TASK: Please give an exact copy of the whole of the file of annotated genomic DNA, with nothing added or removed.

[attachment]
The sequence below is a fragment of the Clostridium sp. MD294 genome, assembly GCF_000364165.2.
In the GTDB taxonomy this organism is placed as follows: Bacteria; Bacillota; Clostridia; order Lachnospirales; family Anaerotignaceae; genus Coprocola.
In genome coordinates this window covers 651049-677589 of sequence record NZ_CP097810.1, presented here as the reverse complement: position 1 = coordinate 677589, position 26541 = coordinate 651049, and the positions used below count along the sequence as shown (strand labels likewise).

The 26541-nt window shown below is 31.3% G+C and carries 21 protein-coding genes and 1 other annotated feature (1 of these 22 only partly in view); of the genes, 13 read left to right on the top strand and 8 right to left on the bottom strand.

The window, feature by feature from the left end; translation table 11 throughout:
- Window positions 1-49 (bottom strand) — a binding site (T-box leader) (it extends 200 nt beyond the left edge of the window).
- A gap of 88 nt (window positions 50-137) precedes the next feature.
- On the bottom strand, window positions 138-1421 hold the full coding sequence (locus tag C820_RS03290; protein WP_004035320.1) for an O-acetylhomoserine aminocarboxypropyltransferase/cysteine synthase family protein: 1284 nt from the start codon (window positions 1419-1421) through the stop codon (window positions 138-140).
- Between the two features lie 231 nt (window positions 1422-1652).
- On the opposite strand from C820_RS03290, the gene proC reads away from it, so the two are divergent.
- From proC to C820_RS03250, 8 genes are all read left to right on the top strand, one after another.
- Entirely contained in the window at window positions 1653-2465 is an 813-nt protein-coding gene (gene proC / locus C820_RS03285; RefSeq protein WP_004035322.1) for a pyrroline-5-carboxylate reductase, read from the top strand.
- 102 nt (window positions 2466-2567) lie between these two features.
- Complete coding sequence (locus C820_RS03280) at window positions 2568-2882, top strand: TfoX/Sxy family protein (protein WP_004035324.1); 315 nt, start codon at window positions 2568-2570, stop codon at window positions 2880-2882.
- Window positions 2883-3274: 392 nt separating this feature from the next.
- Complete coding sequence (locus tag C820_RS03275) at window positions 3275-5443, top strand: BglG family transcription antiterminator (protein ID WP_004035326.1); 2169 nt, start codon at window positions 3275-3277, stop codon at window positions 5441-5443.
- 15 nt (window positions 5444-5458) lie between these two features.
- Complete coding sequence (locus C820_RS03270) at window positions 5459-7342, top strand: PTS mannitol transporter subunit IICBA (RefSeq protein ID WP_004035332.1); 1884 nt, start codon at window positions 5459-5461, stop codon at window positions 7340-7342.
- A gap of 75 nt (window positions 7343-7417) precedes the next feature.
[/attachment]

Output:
The sequence below is a fragment of the Clostridium sp. MD294 genome, assembly GCF_000364165.2.
In the GTDB taxonomy this organism is placed as follows: Bacteria; Bacillota; Clostridia; order Lachnospirales; family Anaerotignaceae; genus Coprocola.
In genome coordinates this window covers 651049-677589 of sequence record NZ_CP097810.1, presented here as the reverse complement: position 1 = coordinate 677589, position 26541 = coordinate 651049, and the positions used below count along the sequence as shown (strand labels likewise).

The 26541-nt window shown below is 31.3% G+C and carries 21 protein-coding genes and 1 other annotated feature (1 of these 22 only partly in view); of the genes, 13 read left to right on the top strand and 8 right to left on the bottom strand.

The window, feature by feature from the left end; translation table 11 throughout:
- Window positions 1-49 (bottom strand) — a binding site (T-box leader) (it extends 200 nt beyond the left edge of the window).
- A gap of 88 nt (window positions 50-137) precedes the next feature.
- On the bottom strand, window positions 138-1421 hold the full coding sequence (locus tag C820_RS03290; protein WP_004035320.1) for an O-acetylhomoserine aminocarboxypropyltransferase/cysteine synthase family protein: 1284 nt from the start codon (window positions 1419-1421) through the stop codon (window positions 138-140).
- Between the two features lie 231 nt (window positions 1422-1652).
- On the opposite strand from C820_RS03290, the gene proC reads away from it, so the two are divergent.
- From proC to C820_RS03250, 8 genes are all read left to right on the top strand, one after another.
- Entirely contained in the window at window positions 1653-2465 is an 813-nt protein-coding gene (gene proC / locus C820_RS03285; RefSeq protein WP_004035322.1) for a pyrroline-5-carboxylate reductase, read from the top strand.
- 102 nt (window positions 2466-2567) lie between these two features.
- Complete coding sequence (locus C820_RS03280) at window positions 2568-2882, top strand: TfoX/Sxy family protein (protein WP_004035324.1); 315 nt, start codon at window positions 2568-2570, stop codon at window positions 2880-2882.
- Window positions 2883-3274: 392 nt separating this feature from the next.
- Complete coding sequence (locus tag C820_RS03275) at window positions 3275-5443, top strand: BglG family transcription antiterminator (protein ID WP_004035326.1); 2169 nt, start codon at window positions 3275-3277, stop codon at window positions 5441-5443.
- 15 nt (window positions 5444-5458) lie between these two features.
- Complete coding sequence (locus C820_RS03270) at window positions 5459-7342, top strand: PTS mannitol transporter subunit IICBA (RefSeq protein ID WP_004035332.1); 1884 nt, start codon at window positions 5459-5461, stop codon at window positions 7340-7342.
- A gap of 75 nt (window positions 7343-7417) precedes the next feature.